Literature’s Run for the Roses - Part 2
Last time: A sleepless night, themes and JPEGS floating on the inner sides of my eyes, pillars of book sales by day and web subscribers by night...Next morning, assuring myself the site didn’t construct itself, I made a hard left turn into the practical. Actually, I check out Candee Fick‘s The Author Toolbox where she explains one of the first steps after arriving at the dashboard is to pick a theme. This is a template that sets the look and feel to the site. To follow her real estate example, it‘s like choosing a floor plan and style for your house. Ranch or Victorian? Bungalow or Colonial?
But how do you know what various templates will look like? For visuals, most of the themes will give you a sneak peek. And many of the themes will tell you what use they had in mind at the start: business, artist, writer, sales. Just be cautious. While some themes are free, many themes cost you money. Some charge a one-time, lifetime use fee, others a lower, yearly rental fee. As the Grail knight warned Indiana Jones who was about to choose Christ’s cup, “Choose wisely.”
If you’re a visual learner check out YouTube. I have spent hours that would total days watching videos showing me the procedural steps to website construction. I pause them, match my screens to theirs, open a Google screen up to find definitions I don‘t understand, then build my site with them — up to a point.
Here again, you must realize most videos will eventually push a theme or plug-in. That makes them money. See, some themes are free, but many others are premium themes, costing money for additional support and options. YouTube videos often steer you towards these themes. But once they enter the details of setting up that theme, the help they offer is more limited. The number of videos dealing with free themes declines and the chance of some designer using my free writing theme spirals towards the theoretical.So why do I (and others) press on through this jungle? Having control is part of the answer. With a level of control comes a level of security. But at a more elementary level, I want the mental challenge of learning a new area. My prior forays into the computer sciences provided the background that now allows me to plod through today‘s web technology, no matter how many naps it requires. It’s reasonable to expect that a fundamental understanding of websites and their design will enable future learning as technology progresses.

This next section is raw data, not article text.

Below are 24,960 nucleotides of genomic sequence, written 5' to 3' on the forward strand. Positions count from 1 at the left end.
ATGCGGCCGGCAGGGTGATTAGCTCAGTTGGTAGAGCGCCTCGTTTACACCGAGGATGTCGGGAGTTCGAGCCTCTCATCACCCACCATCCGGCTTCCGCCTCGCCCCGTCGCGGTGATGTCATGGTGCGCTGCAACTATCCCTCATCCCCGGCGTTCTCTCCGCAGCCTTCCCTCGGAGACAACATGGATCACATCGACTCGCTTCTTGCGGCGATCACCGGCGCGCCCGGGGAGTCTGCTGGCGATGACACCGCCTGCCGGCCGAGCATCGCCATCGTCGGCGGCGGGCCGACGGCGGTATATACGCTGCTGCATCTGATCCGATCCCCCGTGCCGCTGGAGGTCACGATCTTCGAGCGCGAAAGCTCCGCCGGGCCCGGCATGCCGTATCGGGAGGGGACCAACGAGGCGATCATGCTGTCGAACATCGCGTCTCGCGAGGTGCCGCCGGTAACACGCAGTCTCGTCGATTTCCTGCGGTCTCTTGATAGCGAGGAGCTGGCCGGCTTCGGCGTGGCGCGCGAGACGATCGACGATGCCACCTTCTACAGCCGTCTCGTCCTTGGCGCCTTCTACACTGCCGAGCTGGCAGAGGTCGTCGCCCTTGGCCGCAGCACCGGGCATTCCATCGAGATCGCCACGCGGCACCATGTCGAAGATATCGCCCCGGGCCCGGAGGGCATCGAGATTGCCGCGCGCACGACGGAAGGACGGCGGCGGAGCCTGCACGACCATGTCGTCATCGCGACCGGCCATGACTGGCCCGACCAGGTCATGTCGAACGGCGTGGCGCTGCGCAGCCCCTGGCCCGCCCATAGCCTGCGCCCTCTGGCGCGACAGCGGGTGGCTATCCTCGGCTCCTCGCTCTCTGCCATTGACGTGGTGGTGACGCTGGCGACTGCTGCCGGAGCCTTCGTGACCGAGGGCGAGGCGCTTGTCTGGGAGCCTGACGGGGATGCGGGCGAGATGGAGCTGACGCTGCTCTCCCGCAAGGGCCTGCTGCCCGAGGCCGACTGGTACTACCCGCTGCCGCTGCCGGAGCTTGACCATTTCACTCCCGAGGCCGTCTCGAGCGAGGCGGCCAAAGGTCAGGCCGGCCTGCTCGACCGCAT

Besides, it’s handy for science fiction novels when you have to make the ludicrous sound scientific.
“The lepton compression rate on the CDN converter module is losing its spin momentum to the quantum flux curvature cloud, Captain. At this rate, our resolution-hold on this space-time domain will fail in 6 minutes.” Spock stared calmly into the visor of his science console.
“Where in the six bands of Orion’s belt did a flux cloud come from, Mr. Spock?” Years of experience held the tension in Kirk‘s voice to tolerable levels. He knew his bridge officers drew their confidence from him
“Unknown Captain,” Spock responded. “But if the UkeTubian widget doesn‘t lossy off the proton’s extraneous energy from the engines, the GDPR core will lose graphite cohesion and rupture.”
So, having shepherded a difficult and somewhat extended birth, my thoroughbred website is in its paddock. I continue the process of keeping it licensed, updated, optimized, secured and hot-linked. Once I place my Dragon Mist story in the saddle and the starting gates spring open, I, along with approximately 1 million other aspiring authors every year, can make my Run for those Roses, as fast as I can.